Zero Trust is a popular security framework since it mandates constant authentication and authorization of all users and endpoints in order to prevent security breaches. This, a recent study confirms.
According to a survey conducted by Okta among 700 directors and C-suite security decision-makers from a wide range of industries, 97% of firms either already have a Zero Trust project or aim to implement one over the next 18 months.
From 2018 levels (16% of respondents), this is an increase of over 500%.
Strategic preparation and difficulties
While the Zero Trust security framework may be enjoying meteoric rise in popularity, not everywhere is on board. Only 36% of organizations in the EMEA region have a plan in place, compared to 59% in North America and 50% in Asia-Pacific. Though, with the increased investment in the region, European businesses will soon catch up to their North American counterparts (90% are raising expenditures, compared to 83% in APAC and 77% in North America).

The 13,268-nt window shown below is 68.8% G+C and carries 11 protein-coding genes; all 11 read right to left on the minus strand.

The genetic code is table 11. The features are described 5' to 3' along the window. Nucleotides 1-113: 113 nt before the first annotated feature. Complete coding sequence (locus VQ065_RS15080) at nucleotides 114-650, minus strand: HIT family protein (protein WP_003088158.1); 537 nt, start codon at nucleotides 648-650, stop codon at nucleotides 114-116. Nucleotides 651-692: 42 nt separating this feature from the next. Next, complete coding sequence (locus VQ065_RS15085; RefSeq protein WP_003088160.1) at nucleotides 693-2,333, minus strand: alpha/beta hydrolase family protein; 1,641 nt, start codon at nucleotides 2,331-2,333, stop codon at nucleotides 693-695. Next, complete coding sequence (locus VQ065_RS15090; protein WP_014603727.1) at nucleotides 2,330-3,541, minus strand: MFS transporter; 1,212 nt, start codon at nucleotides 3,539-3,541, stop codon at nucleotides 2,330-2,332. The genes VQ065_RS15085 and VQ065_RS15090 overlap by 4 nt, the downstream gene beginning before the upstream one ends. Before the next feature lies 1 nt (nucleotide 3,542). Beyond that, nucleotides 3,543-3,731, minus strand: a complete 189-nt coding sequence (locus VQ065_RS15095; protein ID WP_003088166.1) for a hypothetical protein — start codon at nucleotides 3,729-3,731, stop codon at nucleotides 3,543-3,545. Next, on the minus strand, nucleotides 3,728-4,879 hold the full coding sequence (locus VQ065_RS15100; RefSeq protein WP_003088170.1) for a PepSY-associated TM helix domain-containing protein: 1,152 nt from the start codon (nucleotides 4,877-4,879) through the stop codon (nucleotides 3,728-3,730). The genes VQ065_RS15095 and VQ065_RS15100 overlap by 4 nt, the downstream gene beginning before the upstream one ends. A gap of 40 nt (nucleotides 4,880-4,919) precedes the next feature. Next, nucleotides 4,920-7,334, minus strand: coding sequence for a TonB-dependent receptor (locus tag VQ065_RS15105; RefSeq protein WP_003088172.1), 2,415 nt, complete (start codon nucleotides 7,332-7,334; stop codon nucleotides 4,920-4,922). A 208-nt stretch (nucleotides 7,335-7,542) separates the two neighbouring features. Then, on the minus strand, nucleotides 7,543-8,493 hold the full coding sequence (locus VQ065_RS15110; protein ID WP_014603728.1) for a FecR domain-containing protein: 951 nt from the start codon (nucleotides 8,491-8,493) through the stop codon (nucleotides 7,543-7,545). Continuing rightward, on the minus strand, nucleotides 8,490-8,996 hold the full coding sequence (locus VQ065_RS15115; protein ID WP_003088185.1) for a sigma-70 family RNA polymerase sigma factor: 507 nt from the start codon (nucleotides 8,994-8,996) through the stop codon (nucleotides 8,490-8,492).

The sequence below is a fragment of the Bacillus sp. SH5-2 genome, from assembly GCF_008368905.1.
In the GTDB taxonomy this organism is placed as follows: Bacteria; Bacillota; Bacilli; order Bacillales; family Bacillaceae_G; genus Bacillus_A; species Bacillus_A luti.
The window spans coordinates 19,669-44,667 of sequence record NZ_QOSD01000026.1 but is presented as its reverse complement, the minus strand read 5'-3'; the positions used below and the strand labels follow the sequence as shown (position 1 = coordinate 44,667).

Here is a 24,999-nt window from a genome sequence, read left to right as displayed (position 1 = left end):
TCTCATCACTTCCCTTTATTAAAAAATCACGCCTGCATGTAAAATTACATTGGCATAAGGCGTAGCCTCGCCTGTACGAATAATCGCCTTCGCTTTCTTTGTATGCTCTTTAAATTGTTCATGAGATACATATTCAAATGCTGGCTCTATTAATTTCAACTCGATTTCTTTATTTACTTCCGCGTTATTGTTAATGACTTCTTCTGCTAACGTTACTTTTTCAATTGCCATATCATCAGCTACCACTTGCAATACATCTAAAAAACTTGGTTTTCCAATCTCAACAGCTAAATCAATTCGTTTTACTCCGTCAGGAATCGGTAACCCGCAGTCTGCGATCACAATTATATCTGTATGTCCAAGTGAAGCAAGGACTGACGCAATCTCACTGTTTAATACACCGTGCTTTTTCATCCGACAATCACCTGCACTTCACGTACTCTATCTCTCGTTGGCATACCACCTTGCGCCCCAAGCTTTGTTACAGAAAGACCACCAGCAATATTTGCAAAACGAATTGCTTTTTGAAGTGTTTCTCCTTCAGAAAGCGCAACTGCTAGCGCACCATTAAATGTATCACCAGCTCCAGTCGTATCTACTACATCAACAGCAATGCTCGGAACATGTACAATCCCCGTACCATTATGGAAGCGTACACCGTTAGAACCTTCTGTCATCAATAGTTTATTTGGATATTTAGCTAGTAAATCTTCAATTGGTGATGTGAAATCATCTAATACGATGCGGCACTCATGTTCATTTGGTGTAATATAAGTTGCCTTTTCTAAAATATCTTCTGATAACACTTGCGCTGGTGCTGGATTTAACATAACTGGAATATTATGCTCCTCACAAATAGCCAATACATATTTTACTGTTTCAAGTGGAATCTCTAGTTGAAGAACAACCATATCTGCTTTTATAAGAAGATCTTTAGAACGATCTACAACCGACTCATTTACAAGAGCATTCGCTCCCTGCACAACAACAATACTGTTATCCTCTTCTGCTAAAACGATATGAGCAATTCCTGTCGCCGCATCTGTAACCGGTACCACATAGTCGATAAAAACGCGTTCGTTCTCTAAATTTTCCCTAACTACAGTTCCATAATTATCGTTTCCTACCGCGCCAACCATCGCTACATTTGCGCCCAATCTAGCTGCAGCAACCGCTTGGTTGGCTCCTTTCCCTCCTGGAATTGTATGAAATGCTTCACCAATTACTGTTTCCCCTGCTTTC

Finding qualified personnel to adopt and maintain Zero Trust appears to be the greatest difficulty for enterprises worldwide, with budgetary concerns also being voiced by EMEA-based organizations.
80% of security strategies prioritise identification. 19% term it “business important,” hence practically all organizations (99%) consider identification as a crucial component in Zero Trust. 26% of CISOs and C-suite execs call it business-critical.
Balance between usability and security is another Zero Trust problem. In APAC and North America, businesses prioritise security more than in EMEA.
Companies are leveraging pandemic-era investments in usability and catching up on security debt, said Okta’s Ian Lowe. “But they’re realising that higher security and usability aren’t incompatible. Passwordless solutions, for example, make logging in frictionless and more secure.